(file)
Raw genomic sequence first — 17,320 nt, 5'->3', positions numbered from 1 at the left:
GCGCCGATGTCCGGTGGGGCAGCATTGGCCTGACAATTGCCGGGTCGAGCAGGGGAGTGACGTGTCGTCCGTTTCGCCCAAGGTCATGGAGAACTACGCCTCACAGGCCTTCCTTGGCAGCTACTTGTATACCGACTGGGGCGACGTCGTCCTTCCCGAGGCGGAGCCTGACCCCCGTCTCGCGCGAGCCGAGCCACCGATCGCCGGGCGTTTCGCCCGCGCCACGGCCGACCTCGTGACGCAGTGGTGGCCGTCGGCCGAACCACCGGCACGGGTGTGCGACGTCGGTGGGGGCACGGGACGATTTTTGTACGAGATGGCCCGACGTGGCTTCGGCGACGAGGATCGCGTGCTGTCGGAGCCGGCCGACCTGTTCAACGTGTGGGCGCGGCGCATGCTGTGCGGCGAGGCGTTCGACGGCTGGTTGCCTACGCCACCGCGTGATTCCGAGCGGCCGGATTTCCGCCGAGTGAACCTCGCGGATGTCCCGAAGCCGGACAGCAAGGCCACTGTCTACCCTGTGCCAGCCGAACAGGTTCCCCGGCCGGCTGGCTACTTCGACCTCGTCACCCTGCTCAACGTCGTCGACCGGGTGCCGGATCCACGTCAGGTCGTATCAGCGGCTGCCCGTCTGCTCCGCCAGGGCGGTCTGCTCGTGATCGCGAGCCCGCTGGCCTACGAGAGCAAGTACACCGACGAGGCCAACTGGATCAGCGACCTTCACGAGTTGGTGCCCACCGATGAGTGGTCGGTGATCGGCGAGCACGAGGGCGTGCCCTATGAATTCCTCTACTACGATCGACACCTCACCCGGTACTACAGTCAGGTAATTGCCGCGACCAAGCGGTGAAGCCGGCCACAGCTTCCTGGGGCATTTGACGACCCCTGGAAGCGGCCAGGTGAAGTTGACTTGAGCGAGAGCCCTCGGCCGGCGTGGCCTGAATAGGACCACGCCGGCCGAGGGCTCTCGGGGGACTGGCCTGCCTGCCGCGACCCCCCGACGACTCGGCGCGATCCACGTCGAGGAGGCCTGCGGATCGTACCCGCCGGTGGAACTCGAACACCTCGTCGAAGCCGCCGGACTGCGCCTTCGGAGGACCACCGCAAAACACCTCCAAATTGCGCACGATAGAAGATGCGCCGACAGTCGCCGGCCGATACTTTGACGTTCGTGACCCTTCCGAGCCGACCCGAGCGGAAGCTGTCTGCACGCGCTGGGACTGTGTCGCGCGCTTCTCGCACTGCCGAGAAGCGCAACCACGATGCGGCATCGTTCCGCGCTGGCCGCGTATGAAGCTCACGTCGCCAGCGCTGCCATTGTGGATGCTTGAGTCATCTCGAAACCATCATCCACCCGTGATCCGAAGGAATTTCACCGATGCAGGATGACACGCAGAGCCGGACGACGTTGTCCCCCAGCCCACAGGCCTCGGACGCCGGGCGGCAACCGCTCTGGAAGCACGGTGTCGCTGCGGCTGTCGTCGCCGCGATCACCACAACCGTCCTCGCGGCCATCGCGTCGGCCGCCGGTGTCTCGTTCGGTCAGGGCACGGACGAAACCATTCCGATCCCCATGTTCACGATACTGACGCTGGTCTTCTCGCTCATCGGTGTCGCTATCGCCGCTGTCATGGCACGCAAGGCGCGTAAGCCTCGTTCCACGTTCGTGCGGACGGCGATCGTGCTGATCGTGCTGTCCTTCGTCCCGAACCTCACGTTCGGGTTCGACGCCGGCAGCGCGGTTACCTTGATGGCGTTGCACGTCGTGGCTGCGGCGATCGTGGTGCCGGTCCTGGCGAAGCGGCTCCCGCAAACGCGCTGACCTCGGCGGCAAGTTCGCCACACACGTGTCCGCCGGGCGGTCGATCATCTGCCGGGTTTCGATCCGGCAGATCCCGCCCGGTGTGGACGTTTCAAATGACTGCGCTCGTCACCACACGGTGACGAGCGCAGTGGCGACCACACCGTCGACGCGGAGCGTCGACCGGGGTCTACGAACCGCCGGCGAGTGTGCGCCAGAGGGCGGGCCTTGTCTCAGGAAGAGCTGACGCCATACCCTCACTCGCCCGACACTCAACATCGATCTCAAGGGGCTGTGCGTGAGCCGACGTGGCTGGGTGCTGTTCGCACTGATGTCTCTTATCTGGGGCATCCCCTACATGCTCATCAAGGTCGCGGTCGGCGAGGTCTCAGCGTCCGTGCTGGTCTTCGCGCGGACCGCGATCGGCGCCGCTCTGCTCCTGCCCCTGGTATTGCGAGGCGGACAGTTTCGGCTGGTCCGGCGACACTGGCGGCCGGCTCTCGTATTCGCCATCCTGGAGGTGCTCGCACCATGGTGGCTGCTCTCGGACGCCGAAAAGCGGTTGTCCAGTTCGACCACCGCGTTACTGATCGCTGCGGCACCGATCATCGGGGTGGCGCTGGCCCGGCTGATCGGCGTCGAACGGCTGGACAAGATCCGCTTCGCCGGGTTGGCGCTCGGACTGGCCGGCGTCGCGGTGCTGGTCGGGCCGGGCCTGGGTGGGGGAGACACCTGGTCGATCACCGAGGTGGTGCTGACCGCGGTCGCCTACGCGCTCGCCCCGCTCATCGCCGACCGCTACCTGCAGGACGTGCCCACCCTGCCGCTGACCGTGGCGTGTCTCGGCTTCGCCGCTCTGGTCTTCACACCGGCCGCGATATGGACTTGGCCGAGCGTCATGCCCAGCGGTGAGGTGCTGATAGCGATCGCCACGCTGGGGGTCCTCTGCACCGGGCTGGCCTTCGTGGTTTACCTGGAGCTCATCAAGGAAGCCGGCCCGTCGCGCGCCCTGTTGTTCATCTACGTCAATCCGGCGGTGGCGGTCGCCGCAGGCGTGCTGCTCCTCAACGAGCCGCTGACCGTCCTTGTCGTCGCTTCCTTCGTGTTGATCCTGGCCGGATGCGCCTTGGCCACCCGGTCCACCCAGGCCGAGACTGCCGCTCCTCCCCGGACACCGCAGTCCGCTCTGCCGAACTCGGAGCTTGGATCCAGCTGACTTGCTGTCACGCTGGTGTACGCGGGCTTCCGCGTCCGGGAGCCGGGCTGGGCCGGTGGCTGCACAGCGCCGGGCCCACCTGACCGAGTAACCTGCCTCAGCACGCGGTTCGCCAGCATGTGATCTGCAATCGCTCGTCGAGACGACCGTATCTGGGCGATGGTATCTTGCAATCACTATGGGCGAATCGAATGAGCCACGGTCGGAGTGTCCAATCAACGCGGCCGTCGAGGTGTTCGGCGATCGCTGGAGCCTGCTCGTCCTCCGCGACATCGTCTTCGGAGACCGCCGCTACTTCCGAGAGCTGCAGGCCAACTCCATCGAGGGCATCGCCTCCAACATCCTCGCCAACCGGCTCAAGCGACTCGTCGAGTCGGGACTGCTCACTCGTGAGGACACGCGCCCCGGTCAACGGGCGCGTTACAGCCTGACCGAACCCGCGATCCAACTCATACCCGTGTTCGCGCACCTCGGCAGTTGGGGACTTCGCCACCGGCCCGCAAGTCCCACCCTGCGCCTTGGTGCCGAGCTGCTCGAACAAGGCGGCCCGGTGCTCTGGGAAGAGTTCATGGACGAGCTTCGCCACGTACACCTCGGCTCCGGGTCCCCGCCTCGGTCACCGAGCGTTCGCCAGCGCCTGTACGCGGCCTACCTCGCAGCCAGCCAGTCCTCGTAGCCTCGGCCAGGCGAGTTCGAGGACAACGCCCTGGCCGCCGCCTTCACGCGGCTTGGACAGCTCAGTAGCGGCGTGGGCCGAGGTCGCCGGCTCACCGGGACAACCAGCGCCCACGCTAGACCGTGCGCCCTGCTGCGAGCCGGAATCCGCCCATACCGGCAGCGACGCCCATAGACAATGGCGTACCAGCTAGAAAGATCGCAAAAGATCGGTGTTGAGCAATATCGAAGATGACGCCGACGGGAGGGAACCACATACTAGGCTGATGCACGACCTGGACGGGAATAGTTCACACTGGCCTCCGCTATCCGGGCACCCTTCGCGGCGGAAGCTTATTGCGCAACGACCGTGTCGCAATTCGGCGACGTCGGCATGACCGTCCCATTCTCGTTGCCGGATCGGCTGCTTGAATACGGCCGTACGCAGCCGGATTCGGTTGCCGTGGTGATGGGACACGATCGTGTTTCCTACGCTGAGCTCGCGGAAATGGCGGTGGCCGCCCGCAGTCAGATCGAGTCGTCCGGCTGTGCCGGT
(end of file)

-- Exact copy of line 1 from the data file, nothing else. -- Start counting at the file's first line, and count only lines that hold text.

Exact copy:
Raw genomic sequence first — 17,320 nt, 5'->3', positions numbered from 1 at the left: